When I Speak What I Say

Maybe you call the pediatrician first, but you’re headed to the ER. Now you are worried for the health of your child. It is then and there, while you think your child is about to die, that you find out your family has been handed a life sentence.

I spent Saturday evening at the Omni in New Haven. It was the Juvenile Diabetes Research Foundation’s annual gala. This was number 13. I’ve been to them all. I am the emcee.

There’s something I say every time I speak on behalf of JDRF. It’s a part of diabetes most people don’t know.

First, the easy stuff. Thank God we have insulin. It is not a cure. It is a treatment.

Even with diligent adherence to doctor’s orders a person with Type 1 Diabetes will live a shorter life–over a decade shorter. They stand a high risk of adult onset blindness and amputations. You really don’t want to know.

Every family finds out differently, but there’s one scenario that keeps coming back.

The child is young, a year or two. Something’s wrong. If you’re a parent you understand what I’m saying. The child is lethargic, listless, moping.

There’s no real symptom you can tell a doctor, just general things a parent notices.

And then all hell breaks loose!

Your child spikes a fever and gets really ill. Maybe you call the pediatrician first, but you’re headed to the ER. Now you are worried for the health of your child.

It is then and there, while you think your child is about to die, that you find out your family has been handed a life sentence.

Life becomes more cumbersome… more burdensome. There are pumps and sophisticated testing for all, but you’re still poking a hole in your skin to get blood 5 or 6 times a day!

If you’re a kid trying to blend in being diabetic is your nightmare. At every turn you’re standing out or needing special attention. Some friend’s parents might not want the responsibility that comes with you visiting.

A child is diagnosed with diabetes, but the family participates. Nothing is done without considering the disease first.

And diabetes will still diminish your quality of life and then life itself!

What the JDRF does is try and buy a cure. It’s that simple. The money we raise pays salaries for doctors and labs around-the-world. JDRF provides some of the grant money you hear about so often. Research follows money.

This disease will be cured. It will be cured in the short term. Everyone understands what needs to be done.

Some of the best proposals involve testing an artificial pancreas. It’s a closed loop system running silently inside you. It tests blood sugar then parcels out the correct amount of insulin all in real time.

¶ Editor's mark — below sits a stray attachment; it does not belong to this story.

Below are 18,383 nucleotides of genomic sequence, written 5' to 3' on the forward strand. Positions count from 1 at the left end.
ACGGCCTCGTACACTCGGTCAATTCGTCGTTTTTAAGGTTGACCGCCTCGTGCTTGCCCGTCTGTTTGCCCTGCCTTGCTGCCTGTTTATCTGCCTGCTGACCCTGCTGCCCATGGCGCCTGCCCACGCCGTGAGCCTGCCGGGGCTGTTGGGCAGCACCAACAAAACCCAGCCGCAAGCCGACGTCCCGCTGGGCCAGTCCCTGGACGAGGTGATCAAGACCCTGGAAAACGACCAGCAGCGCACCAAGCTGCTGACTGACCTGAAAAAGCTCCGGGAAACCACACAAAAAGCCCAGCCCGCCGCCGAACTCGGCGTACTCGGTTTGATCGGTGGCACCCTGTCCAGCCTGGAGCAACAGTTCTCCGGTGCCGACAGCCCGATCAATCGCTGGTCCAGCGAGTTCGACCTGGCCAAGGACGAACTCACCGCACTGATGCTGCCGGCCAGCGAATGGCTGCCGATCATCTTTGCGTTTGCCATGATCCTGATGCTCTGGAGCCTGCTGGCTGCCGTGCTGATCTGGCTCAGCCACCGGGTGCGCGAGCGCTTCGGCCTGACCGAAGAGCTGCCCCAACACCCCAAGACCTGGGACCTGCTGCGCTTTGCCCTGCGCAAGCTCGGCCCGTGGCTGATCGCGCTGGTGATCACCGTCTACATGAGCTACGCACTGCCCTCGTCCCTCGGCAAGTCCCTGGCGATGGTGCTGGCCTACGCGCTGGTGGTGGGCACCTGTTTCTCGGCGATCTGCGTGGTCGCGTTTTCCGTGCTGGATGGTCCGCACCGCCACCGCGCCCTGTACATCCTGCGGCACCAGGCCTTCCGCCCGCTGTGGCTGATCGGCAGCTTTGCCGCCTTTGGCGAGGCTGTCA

The exact method the pancreas will use to do this and the full understanding of exactly how much insulin is right are still being engineered. There is no tolerance for fault in the finished design.

Last night after dinner a young woman with Type 1 Diabetes spoke for a few moments. She was moving. It’s tough not to be involved with motivation like that.

The gala honored Al Subbloie – President & CEO of Tangoe. I first knew them as a tiny company in a walk-up office over Roberto’s Restaurant on State Street in New Haven. Not so tiny any more. He seems like a very smart guy. Impressive.

5 thoughts on “When I Speak What I Say”

  1. I have several friends with children who have Type I Juvenile Diabetes. I’m sure they know it, but I didn’t know the dire risks these young people face nor that their lives can be shortened by a decade. I do know of the struggle to live with this disease. It’s difficult to make the young people test and eat properly when they are not at home with their parents supervising.

  2. A suggestion for your science segment – I’m sure you’ve seen the ads on tv with the Indycar driver who’s diabetic and is sponsored by the insulin pen company. Most of us “get” that, how the pen works and is administered. However, my understanding is that they have some way of monitoring his blood sugar constantly when he’s in the car. I would love to find out how that works.

  3. Thanks, Geoff, for all the work you’ve done for JDRF over the years. It’s not easy, even as an adult, living with Type 1m but it’s doable. That which does not kill us, makes us stronger. 48+ years since diagnosis.

  4. I lost a close friend to this disease at age 34. He was a funny, laid back, silly teacher to many young people. He had that absent minded professor way about him. We always joked that someday he would forget he was diabetic and forget to get his supplies. He used to say “as long as I don’t forget that I love dunkin donut coffee,hee hee”.

    That is basically what ultimately happened. He was alone in his home and it assumed he slipped into a diabetic coma. No one knew until it was too late. A great presence on this earth was taken from us too soon. This is such a serious disease that most of society does not realize just how serious it is. Thanks for the article! RIP Paul J.

  5. My niece w/ Type I Juvenile Diabetes had the identical story as you described when she was diagnosed at 18 months — now she is 24 and thanks to research, has a pump… and is doing well. She is even talking about possibly having a child – which was considered unwise a generation ago, but possible thanks to benefits which fund research.

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